A mother’s love goes up against a life-threatening childhood disease.
Stacey Sargent sounds more than a little wistful when she reflects on her son’s early years. “Cory didn’t have a selfish bone in his body. He loved everybody he met. He always had a smile, always had a hug, no matter whether he knew you or not,” she says.
Cory’s calm nature defied his turbulent beginnings. He’d come into the world three months prematurely, his untimely arrival the result of abuse from Sargent’s former husband. “He only weighed two pounds,” she says. “He was on a ventilator and feeding machines for the first two months of life.”
Cory struggled to keep pace, taking longer than usual to sit up, crawl, and walk. Yet, against the odds, he eventually caught up with his peers. Despite some academic troubles, he moved forward through elementary school. Then, when Cory was in the fourth grade, Sargent noticed something unusual. “He was holding his arm up and walking on his toes. I started getting concerned,” she said.
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A series of medical specialists performed a battery of tests, but they couldn’t come up with a diagnosis that fit the symptoms. Cory started to lose ground. He was barely eating, and losing weight with each passing day. By age 15, he was the size of a nine year old, standing just 4 ½ feet tall, and weighing a slight 58 pounds.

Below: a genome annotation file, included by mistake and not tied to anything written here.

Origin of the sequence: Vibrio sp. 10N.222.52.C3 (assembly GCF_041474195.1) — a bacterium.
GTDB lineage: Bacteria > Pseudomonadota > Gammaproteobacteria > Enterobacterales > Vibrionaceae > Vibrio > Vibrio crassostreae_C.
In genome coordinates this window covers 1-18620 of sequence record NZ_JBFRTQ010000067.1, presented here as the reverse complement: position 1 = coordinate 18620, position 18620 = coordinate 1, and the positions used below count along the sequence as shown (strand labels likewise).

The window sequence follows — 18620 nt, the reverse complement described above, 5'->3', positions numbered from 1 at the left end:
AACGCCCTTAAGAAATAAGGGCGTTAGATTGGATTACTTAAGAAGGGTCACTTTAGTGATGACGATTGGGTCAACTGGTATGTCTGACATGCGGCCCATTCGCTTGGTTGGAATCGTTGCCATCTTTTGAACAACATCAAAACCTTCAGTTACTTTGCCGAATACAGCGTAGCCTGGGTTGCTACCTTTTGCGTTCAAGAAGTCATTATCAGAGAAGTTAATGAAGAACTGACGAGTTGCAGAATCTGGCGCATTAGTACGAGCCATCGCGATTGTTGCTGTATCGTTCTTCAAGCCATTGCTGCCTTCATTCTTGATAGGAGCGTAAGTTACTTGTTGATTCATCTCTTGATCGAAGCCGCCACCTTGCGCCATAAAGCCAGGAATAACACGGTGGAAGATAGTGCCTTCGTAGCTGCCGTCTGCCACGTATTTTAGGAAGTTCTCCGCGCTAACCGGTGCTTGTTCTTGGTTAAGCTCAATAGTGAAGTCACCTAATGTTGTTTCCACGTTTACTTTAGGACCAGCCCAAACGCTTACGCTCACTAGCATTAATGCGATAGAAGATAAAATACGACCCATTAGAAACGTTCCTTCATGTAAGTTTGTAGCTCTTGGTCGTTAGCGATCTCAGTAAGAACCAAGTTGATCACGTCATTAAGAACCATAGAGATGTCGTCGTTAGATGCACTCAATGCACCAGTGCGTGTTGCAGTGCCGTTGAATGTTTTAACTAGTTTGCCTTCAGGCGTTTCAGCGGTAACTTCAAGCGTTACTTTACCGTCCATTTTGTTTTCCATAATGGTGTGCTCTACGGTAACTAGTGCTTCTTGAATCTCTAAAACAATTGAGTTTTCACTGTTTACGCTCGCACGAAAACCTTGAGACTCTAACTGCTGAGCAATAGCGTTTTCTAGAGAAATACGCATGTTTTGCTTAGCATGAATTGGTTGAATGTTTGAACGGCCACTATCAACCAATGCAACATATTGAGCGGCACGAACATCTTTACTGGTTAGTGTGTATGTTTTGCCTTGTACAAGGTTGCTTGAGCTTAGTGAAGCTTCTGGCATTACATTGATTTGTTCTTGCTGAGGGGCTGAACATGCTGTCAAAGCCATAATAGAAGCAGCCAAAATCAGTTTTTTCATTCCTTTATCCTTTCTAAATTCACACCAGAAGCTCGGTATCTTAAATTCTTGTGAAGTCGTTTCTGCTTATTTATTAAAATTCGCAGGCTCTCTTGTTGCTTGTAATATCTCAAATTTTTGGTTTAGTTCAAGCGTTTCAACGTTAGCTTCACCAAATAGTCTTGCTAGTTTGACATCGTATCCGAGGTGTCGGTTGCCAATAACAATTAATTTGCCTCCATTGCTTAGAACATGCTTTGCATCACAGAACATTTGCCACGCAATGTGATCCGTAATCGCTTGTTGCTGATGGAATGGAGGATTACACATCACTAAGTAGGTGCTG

In a panic, Sargent and her second husband, Terry, rushed Cory from their home in Douglasville, Ga., to Emory University Hospital in Atlanta, nearly 30 miles away. She tried to explain to the medical team how her child had become so gaunt. “They were looking at me like I was crazy. He was falling all the time, he was skin and bones, and they couldn’t believe he used to be a chubby, healthy boy.”
A neurologist on staff brought in a geneticist, who finally arrived at a diagnosis: juvenile Huntington’s disease. As a nurse, Sargent knew exactly what that meant. She also knew how rare it was. Only one in 10,000 people are diagnosed with adult-onset Huntington’s. Even fewer — just one in 166,000 — has the juvenile form.
Huntington’s is born from a genetic misstep — a mutation in a gene called HTT. The gene is built from three nucleic acid bases: cytosine, adenine, and guanine (CAG). In most people, this sequence repeats 10 to 35 times. In those with Huntington’s, it stutters — multiplying 100 times or more. The gene codes for a protein called huntingtin, which doctors believe protects the brain’s nerve cells (neurons). In those with the abnormally repeated gene sequence, the protein becomes toxic, building up in and damaging neurons. This damage produces the hallmark symptoms of Huntington’s — abnormal and uncontrollable jerky movements called chorea that strip a person of the ability to do even the most basic tasks — walking, talking, eating. Huntington’s is incurable, and inevitably fatal.
With the diagnosis, Sargent saw her son’s future evaporate. “My hopes and dreams of him driving a car, going to college, and getting married were gone. I was floored.” Her next reaction was anger. She knew Huntington’s was inherited from parent to child. And, she knew the disease didn’t run in her family. It must have come from her first husband, who’d never warned her of the risk before her pregnancy. “I never remember his family telling me,” she says. “I saw his mother about three years after Cory was diagnosed, and her reaction was, ‘Oh, I know. His grandmother passed away from it. He has it and he’s now bedridden.’”